Ladinsky_BC

BEN CLASSON/Herald photo

Judith Ladinsky watched helplessly as two movers packed the contents of her cluttered office into boxes and moved them down the hall.

It was 8 a.m. on a Friday in the middle of September and the public health professor was being evicted from her office.

She had avoided disciplinary action for nearly four years, but now time was up and University of Wisconsin Provost Pat Farrell, as well as the UW Committee on Faculty Rights and Responsibilities, had denied Ladinsky’s requests for an appeal to keep her office.

In January 2005, then-Chancellor John Wiley approved the CFRR’s decision to take away Ladinsky’s office privileges after investigations by the committee, as well as the provost’s office, found a pattern of continued smoking in the Medical Sciences Center office dating back to 1992.

“I’m not happy about that,” Ladinsky said Wednesday after two months of being officeless. “I didn’t feel that they could arbitrarily use a five-year-old decision. … I have not smoked here in five years.”

Now three years later, her punishment for about 12 years of continuous infractions was actually happening.

Howard Schweber, CFRR chair, said the committee received a letter from Ladinsky but added, “There is no mechanism for coming back on the same claim a couple years later just because time has passed.”

Ladinsky would be allowed a filing cabinet and the prearranged use of a conference room when needed to meet with students or prepare for classes.

The trouble with the arrangement, however, is the cabinet and conference room are in different hallways of the building, and Ladinsky is disabled.

Students help her carry her materials to and from class, and while the trek from her current office location to her car would be considered convenient compared to most people’s parking situations, it is a slow and tenuous task for Ladinsky.

“I think they should let me have my office back,” Ladinsky said. “It’s difficult for a faculty member to function without an office.”

Since September, Ladinsky, who is a professor in the Department of Public Health Sciences in the Medical School, said her job has been difficult for her.

She said she has not been able to teach her class as well as she would like because she has had a hard time finding her materials. She and her student aide have spent hours going through the boxes searching for materials in the last couple of months, which is not easy in her physical condition.

“Everything is now in the basement of MSC,” Ladinsky said. “I now have to go down into the basement of MSC and find them. It’s very, very difficult.”

According to Ladinsky, she does not even use the filing cabinet or the conference room because the nature of dealing with medical students’ needs prevents her from accurately scheduling meetings. To add to her stress, Ladinsky said UW is pressuring her to get her things out of the basement.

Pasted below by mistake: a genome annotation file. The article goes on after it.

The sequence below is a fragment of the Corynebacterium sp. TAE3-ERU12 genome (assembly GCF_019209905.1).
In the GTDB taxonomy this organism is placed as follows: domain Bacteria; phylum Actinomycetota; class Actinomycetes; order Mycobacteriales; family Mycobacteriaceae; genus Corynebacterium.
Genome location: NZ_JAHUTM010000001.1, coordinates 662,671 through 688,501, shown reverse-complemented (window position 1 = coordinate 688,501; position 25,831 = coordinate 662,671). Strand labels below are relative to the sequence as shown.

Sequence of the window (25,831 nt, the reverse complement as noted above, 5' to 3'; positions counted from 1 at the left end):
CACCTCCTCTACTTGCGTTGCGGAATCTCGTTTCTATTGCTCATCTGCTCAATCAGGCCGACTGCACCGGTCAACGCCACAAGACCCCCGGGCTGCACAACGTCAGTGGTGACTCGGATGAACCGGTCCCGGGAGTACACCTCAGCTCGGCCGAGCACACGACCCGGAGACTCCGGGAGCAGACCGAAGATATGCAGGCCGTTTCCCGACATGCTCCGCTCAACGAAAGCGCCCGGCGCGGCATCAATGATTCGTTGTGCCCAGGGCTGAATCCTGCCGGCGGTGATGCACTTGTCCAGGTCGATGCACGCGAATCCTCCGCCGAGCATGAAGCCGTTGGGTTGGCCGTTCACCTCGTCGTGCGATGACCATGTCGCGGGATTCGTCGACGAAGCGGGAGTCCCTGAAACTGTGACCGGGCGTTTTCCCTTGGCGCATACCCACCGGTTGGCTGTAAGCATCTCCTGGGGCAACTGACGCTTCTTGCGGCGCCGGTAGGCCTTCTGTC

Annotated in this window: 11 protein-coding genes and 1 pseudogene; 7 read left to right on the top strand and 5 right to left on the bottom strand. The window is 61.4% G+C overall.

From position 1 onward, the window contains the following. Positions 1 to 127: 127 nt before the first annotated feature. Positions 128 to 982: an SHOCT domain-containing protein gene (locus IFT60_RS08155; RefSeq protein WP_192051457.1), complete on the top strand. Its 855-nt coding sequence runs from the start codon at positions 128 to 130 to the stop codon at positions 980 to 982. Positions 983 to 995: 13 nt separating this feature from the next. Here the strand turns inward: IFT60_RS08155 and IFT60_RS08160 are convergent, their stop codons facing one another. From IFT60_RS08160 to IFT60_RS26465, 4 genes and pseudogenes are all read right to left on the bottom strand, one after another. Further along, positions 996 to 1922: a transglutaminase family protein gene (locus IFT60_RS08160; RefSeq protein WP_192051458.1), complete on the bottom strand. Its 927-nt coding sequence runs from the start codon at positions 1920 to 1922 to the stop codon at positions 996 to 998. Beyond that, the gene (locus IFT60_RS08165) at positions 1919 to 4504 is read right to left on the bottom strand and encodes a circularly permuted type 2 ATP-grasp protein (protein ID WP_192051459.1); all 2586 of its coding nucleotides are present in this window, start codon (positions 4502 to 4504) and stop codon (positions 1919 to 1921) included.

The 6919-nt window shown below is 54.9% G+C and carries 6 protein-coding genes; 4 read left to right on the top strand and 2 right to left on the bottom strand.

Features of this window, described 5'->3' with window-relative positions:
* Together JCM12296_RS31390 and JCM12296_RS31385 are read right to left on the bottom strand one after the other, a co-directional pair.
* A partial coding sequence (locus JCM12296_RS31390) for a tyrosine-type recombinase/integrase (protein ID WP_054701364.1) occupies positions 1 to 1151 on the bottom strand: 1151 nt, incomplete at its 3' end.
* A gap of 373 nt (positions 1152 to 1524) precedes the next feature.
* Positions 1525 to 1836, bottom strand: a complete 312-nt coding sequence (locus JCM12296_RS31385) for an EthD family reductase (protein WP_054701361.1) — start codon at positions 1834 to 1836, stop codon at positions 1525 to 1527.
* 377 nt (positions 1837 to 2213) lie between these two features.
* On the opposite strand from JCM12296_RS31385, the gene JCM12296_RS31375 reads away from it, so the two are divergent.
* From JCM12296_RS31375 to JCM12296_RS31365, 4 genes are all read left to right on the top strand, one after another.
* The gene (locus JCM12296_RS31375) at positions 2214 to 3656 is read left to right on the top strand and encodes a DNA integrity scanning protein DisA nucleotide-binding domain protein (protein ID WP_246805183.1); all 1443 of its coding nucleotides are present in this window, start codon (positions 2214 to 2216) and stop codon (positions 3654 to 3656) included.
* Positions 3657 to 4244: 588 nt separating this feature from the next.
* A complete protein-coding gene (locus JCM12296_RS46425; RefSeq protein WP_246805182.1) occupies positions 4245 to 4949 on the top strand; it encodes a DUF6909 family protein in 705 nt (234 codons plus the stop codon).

But she has not found a place to put everything and expects it to be expensive when she does.

UW enacted a smoke free policy for all campus buildings in the spring of 1991, and the first complaint of smoke pollution was filed against Ladinsky in December 1992.

More complaints were filed by her colleagues in 1993, and no records exist of any more incidents until 1999, according to the findings of history professor David McDonald, who was chosen to investigate Ladinsky in December 2003.

McDonald told The Badger Herald he talked to everyone involved in the case who would speak to him about it and said the witnesses he talked to were convinced Ladinsky had smoked in the building several times. He added Ladinsky’s contention that she did not know she could not smoke during nights and weekends is unlikely.

“You can’t be on this campus since 1990 and not know about the university’s smoking ban,” McDonald said.

From 1999 to 2003, there are several incidents of complaints filed against Ladinsky for smoking and records of letters being sent to Ladinsky informing her of UW’s smoking policy and warning her smoking in a state building violated state law.

However, despite the documentary evidence, Ladinsky still maintains she did not know smoking was not allowed on nights and weekends until the disciplinary action was first referred to the provost and the CFRR in 2003. She claims she thought the ban only applied to “normal working hours.”

Though the situation seemed bleak, as of now, Ladinsky’s lawyer is in negotiations with the university to get the issue resolved. And Ladinsky also has allies.

UW political science professor Jim Donnelly, who was the chair of the CFRR when it originally decided Ladinsky’s fate in 2004, is helping her present her argument. Donnelly said he would not comment so he does not interfere with the negotiations but added “the continuing validity of the CFRR is one of the points” they are arguing.

Farrell declined to comment on the situation.